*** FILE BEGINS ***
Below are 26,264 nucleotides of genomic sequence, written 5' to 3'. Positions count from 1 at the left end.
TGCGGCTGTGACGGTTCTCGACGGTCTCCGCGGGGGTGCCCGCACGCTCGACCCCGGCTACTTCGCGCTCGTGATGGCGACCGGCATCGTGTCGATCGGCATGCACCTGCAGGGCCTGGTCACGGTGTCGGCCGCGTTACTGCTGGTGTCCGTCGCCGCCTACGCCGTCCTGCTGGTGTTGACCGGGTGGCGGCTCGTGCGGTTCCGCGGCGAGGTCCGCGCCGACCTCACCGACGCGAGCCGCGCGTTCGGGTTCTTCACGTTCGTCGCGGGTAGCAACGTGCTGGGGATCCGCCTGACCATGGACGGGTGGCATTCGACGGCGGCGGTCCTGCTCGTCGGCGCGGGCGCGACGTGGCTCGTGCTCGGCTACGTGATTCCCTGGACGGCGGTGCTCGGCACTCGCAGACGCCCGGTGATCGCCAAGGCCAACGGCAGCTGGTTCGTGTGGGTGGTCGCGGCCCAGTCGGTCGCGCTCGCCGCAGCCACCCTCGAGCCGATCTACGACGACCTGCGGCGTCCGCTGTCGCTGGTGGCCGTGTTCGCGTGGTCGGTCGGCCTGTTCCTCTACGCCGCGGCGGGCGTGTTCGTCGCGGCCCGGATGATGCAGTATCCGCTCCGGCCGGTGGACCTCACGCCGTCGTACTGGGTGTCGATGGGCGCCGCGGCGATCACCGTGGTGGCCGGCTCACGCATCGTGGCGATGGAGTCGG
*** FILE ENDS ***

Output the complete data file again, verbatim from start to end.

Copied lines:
Below are 26,264 nucleotides of genomic sequence, written 5' to 3'. Positions count from 1 at the left end.
TGCGGCTGTGACGGTTCTCGACGGTCTCCGCGGGGGTGCCCGCACGCTCGACCCCGGCTACTTCGCGCTCGTGATGGCGACCGGCATCGTGTCGATCGGCATGCACCTGCAGGGCCTGGTCACGGTGTCGGCCGCGTTACTGCTGGTGTCCGTCGCCGCCTACGCCGTCCTGCTGGTGTTGACCGGGTGGCGGCTCGTGCGGTTCCGCGGCGAGGTCCGCGCCGACCTCACCGACGCGAGCCGCGCGTTCGGGTTCTTCACGTTCGTCGCGGGTAGCAACGTGCTGGGGATCCGCCTGACCATGGACGGGTGGCATTCGACGGCGGCGGTCCTGCTCGTCGGCGCGGGCGCGACGTGGCTCGTGCTCGGCTACGTGATTCCCTGGACGGCGGTGCTCGGCACTCGCAGACGCCCGGTGATCGCCAAGGCCAACGGCAGCTGGTTCGTGTGGGTGGTCGCGGCCCAGTCGGTCGCGCTCGCCGCAGCCACCCTCGAGCCGATCTACGACGACCTGCGGCGTCCGCTGTCGCTGGTGGCCGTGTTCGCGTGGTCGGTCGGCCTGTTCCTCTACGCCGCGGCGGGCGTGTTCGTCGCGGCCCGGATGATGCAGTATCCGCTCCGGCCGGTGGACCTCACGCCGTCGTACTGGGTGTCGATGGGCGCCGCGGCGATCACCGTGGTGGCCGGCTCACGCATCGTGGCGATGGAGTCGG